| WACO, Texas, April 20
WACO, Texas, April 20 Edith Nors, 87, has no
hearing aid, no glasses and no dentures.
All three are buried under the rubble at her former nursing
home in West, Texas, destroyed when a nearby fertilizer plant
exploded on Wednesday.
What Nors does have is her life and a new home at The Atrium
Skilled Nursing and Rehab in nearby Waco, which has taken in
about 25 evacuees from the destroyed West Rest Haven and is
expecting a dozen more.
The Atrium's response is one of the good-news stories that
came from the explosion. The site took in dozens of victims,
reuniting roommates and working through the nights to piece
together medication lists and tend to the well-being of West's
most vulnerable residents.
"It's not her home, but it's a good alternative," said Nors'
daughter, Ann Janeke.
The West Fertilizer Plant near the West Rest Haven nursing
home in West, about 20 miles (32 km) north of Waco, blew up on
Wednesday night. The blast killed 14 people, injured 200 and
devastated some 75 buildings.
Officials in the town were making plans on Saturday to let
residents return to their homes in parts of town blocked off
since the explosion.
The blast displaced more than 100 elderly residents from the
West Rest Haven, according to estimates in the local media.
"I was sitting in the chair to watch a movie and all of a
sudden, boom," said Helen Chambers, 87, her blue eyes peering
out from under white hair, her face and arms covered in cuts,
stitches and bruises.
Glass flew everywhere, the ceiling came down, the blinds
flew at her face.
"I thought it was a tornado. It pinned me in," she said. "I
Chambers was taken to a hospital in Waco. When she was
wheeled in to The Atrium the next day, she looked so bad that
administrator Dianne Taylor started to cry.
"I'm getting better," Chambers told Reuters on Saturday,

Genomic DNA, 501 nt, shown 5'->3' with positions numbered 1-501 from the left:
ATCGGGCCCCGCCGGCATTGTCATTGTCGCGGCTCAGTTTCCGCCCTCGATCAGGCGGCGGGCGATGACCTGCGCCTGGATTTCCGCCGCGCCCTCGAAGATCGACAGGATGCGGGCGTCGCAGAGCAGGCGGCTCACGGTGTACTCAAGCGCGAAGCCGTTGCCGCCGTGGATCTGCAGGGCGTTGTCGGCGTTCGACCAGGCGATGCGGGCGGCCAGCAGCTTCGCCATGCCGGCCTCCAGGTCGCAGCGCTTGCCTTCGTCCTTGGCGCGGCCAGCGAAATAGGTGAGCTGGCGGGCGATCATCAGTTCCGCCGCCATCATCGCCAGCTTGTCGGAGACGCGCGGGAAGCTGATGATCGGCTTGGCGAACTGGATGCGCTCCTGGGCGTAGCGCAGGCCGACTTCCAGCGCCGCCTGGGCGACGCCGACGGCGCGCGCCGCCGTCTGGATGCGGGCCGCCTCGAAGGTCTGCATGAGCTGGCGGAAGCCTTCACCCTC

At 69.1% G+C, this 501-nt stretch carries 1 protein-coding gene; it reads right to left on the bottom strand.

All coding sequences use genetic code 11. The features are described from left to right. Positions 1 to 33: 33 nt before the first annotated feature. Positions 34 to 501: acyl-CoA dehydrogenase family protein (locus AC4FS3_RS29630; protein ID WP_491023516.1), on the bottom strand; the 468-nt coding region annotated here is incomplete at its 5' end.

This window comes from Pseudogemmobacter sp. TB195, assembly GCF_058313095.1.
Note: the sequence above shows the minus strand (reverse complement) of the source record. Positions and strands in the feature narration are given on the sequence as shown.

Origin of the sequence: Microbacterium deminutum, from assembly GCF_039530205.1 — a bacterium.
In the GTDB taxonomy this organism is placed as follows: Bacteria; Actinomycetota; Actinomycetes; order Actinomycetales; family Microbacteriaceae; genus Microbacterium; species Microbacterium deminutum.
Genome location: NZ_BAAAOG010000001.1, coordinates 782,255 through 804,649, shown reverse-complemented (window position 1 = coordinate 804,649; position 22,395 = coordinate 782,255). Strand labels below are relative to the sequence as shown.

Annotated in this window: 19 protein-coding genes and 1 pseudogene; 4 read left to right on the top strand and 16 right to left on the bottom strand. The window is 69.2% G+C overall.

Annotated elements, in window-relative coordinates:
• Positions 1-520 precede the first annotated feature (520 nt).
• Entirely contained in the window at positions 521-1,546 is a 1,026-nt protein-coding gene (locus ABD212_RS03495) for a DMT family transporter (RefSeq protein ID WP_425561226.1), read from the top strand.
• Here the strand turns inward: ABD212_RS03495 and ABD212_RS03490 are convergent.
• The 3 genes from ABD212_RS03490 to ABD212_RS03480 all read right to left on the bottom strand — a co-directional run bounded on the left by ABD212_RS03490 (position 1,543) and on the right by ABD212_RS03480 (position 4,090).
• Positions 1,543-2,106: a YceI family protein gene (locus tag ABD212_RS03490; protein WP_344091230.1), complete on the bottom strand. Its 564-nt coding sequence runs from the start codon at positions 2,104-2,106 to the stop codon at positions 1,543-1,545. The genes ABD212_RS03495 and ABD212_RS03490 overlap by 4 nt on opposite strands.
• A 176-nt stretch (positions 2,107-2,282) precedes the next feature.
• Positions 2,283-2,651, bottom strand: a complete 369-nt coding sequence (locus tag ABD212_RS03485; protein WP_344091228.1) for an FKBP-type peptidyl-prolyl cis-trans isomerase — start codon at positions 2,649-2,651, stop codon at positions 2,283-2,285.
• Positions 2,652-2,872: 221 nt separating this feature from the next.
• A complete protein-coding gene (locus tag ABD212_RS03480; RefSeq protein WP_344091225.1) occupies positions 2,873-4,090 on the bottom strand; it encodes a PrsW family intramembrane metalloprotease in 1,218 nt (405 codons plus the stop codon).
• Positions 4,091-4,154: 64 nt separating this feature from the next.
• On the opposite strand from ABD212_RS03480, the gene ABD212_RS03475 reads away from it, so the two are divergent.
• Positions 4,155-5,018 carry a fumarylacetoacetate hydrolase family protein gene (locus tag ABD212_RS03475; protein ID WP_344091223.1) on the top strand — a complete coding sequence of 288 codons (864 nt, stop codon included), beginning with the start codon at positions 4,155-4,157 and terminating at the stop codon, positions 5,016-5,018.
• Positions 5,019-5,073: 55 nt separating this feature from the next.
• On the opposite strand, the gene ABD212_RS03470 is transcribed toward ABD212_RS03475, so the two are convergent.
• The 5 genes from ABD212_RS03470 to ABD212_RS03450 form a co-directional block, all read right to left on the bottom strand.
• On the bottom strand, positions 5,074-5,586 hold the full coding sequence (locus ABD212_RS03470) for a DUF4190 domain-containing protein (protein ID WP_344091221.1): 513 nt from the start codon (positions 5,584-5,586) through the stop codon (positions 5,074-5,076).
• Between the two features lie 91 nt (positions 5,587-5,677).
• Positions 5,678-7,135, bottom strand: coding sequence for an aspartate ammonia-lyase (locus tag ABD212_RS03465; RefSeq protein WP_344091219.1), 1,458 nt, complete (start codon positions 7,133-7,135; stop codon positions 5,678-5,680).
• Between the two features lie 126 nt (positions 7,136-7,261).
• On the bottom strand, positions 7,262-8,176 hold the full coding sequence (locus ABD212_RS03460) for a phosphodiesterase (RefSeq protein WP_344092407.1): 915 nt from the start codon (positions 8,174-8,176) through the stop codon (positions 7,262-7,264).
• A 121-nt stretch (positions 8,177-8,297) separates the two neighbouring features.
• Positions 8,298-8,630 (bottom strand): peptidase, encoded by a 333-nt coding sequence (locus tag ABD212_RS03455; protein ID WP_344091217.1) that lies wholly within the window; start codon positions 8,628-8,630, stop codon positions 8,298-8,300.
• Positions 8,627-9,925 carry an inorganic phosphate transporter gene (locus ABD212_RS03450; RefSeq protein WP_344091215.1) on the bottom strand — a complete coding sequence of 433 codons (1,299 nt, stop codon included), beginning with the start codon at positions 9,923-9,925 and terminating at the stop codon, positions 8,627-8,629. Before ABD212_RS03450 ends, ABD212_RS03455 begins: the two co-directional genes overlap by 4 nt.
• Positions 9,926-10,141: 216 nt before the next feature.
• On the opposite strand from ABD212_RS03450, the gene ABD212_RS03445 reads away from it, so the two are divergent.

sitting in a wheelchair in her new room overlooking a courtyard.
"I'm getting my strength back."
In the hours after the explosion, the telephone started
ringing at The Atrium from officials who needed a place to bring
the residents, said Missy Alford, The Atrium's marketing
The 125-bed facility sometimes moved newcomers in to bunk
with private-room patients who did not mind sharing their
spaces. The Atrium also hired former staff workers from the West
Staffers from West managed to find their patients' basic
files with doctors' names, so Atrium workers got on the phone to
doctors and started researching medications.
Among their biggest needs is money for hearing aids,
dentures and glasses. All of them were left behind by dozens of
residents since the blast hit around bedtime for many.
Nors, a widow and lifelong West area resident, remembers
getting into bed, when the blast brought down the ceiling and
knocked her to the floor.
The explosion covered her with asbestos and burned her skin
with chemicals and glass. Nors, a retired homemaker, was sprayed
in the face by the sprinkler system, making it hard to see and
"I'm crying and I don't know what's going on," said Nors,
who has five grandchildren and five great-grandchildren.
"I'm saying, 'Somebody help me,' but there's so much of
that, people crying and hollering."
All she could see of her roommate of 18 months was a hand
under the wreckage.
Then an unknown young man pulled Nors from the rubble and
rescued her. She suffered only minor bruises and her roommate is
moving into The Atrium, too.
(Reporting By Karen Brooks. Editing by Ian Simpson and Andre